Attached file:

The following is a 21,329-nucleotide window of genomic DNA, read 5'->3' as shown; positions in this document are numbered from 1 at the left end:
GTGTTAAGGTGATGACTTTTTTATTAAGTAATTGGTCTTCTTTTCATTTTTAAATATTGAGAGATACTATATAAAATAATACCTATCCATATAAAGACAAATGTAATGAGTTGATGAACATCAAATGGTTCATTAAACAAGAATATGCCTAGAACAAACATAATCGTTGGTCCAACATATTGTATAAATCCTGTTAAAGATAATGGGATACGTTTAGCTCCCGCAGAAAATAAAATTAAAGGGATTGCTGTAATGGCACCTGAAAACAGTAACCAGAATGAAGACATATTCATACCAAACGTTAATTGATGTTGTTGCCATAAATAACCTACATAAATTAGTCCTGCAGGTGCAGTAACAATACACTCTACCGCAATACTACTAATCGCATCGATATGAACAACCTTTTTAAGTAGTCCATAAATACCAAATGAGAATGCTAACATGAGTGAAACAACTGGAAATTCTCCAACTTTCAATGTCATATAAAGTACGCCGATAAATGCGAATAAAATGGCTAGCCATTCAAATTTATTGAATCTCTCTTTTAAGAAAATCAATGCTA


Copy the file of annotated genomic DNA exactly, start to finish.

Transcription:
The following is a 21,329-nucleotide window of genomic DNA, read 5'->3' as shown; positions in this document are numbered from 1 at the left end:
GTGTTAAGGTGATGACTTTTTTATTAAGTAATTGGTCTTCTTTTCATTTTTAAATATTGAGAGATACTATATAAAATAATACCTATCCATATAAAGACAAATGTAATGAGTTGATGAACATCAAATGGTTCATTAAACAAGAATATGCCTAGAACAAACATAATCGTTGGTCCAACATATTGTATAAATCCTGTTAAAGATAATGGGATACGTTTAGCTCCCGCAGAAAATAAAATTAAAGGGATTGCTGTAATGGCACCTGAAAACAGTAACCAGAATGAAGACATATTCATACCAAACGTTAATTGATGTTGTTGCCATAAATAACCTACATAAATTAGTCCTGCAGGTGCAGTAACAATACACTCTACCGCAATACTACTAATCGCATCGATATGAACAACCTTTTTAAGTAGTCCATAAATACCAAATGAGAATGCTAACATGAGTGAAACAACTGGAAATTCTCCAACTTTCAATGTCATATAAAGTACGCCGATAAATGCGAATAAAATGGCTAGCCATTCAAATTTATTGAATCTCTCTTTTAAGAAAATCAATGCTA